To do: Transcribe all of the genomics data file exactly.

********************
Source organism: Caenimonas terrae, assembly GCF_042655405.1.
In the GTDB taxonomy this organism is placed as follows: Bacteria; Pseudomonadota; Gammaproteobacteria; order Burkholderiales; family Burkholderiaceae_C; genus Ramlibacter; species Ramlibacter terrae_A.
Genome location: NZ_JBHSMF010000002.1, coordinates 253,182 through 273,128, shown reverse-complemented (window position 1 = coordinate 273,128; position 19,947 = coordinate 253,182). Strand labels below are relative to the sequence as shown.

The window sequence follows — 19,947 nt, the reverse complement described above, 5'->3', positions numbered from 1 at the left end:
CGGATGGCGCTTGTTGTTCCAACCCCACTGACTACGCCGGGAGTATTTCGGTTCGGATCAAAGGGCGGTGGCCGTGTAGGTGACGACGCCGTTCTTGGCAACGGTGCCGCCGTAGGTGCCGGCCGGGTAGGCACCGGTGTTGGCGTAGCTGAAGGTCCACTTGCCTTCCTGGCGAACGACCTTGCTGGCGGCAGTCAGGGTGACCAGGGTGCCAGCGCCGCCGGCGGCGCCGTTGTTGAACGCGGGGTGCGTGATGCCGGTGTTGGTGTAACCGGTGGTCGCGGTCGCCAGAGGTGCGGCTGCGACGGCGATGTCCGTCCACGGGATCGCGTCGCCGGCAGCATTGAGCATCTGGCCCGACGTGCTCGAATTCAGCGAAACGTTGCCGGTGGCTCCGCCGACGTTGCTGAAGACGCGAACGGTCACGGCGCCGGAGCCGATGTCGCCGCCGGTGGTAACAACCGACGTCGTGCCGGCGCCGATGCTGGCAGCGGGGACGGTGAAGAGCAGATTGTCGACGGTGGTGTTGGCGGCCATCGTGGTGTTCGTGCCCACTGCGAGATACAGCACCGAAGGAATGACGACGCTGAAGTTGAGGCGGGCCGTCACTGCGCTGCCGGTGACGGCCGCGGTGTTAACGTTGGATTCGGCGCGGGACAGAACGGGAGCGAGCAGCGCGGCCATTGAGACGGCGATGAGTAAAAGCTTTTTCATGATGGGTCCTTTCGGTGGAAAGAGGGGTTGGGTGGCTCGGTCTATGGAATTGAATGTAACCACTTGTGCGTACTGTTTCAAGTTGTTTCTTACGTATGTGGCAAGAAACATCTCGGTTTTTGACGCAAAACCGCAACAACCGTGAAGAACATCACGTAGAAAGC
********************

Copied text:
Source organism: Caenimonas terrae, assembly GCF_042655405.1.
In the GTDB taxonomy this organism is placed as follows: Bacteria; Pseudomonadota; Gammaproteobacteria; order Burkholderiales; family Burkholderiaceae_C; genus Ramlibacter; species Ramlibacter terrae_A.
Genome location: NZ_JBHSMF010000002.1, coordinates 253,182 through 273,128, shown reverse-complemented (window position 1 = coordinate 273,128; position 19,947 = coordinate 253,182). Strand labels below are relative to the sequence as shown.

The window sequence follows — 19,947 nt, the reverse complement described above, 5'->3', positions numbered from 1 at the left end:
CGGATGGCGCTTGTTGTTCCAACCCCACTGACTACGCCGGGAGTATTTCGGTTCGGATCAAAGGGCGGTGGCCGTGTAGGTGACGACGCCGTTCTTGGCAACGGTGCCGCCGTAGGTGCCGGCCGGGTAGGCACCGGTGTTGGCGTAGCTGAAGGTCCACTTGCCTTCCTGGCGAACGACCTTGCTGGCGGCAGTCAGGGTGACCAGGGTGCCAGCGCCGCCGGCGGCGCCGTTGTTGAACGCGGGGTGCGTGATGCCGGTGTTGGTGTAACCGGTGGTCGCGGTCGCCAGAGGTGCGGCTGCGACGGCGATGTCCGTCCACGGGATCGCGTCGCCGGCAGCATTGAGCATCTGGCCCGACGTGCTCGAATTCAGCGAAACGTTGCCGGTGGCTCCGCCGACGTTGCTGAAGACGCGAACGGTCACGGCGCCGGAGCCGATGTCGCCGCCGGTGGTAACAACCGACGTCGTGCCGGCGCCGATGCTGGCAGCGGGGACGGTGAAGAGCAGATTGTCGACGGTGGTGTTGGCGGCCATCGTGGTGTTCGTGCCCACTGCGAGATACAGCACCGAAGGAATGACGACGCTGAAGTTGAGGCGGGCCGTCACTGCGCTGCCGGTGACGGCCGCGGTGTTAACGTTGGATTCGGCGCGGGACAGAACGGGAGCGAGCAGCGCGGCCATTGAGACGGCGATGAGTAAAAGCTTTTTCATGATGGGTCCTTTCGGTGGAAAGAGGGGTTGGGTGGCTCGGTCTATGGAATTGAATGTAACCACTTGTGCGTACTGTTTCAAGTTGTTTCTTACGTATGTGGCAAGAAACATCTCGGTTTTTGACGCAAAACCGCAACAACCGTGAAGAACATCACGTAGAAAGC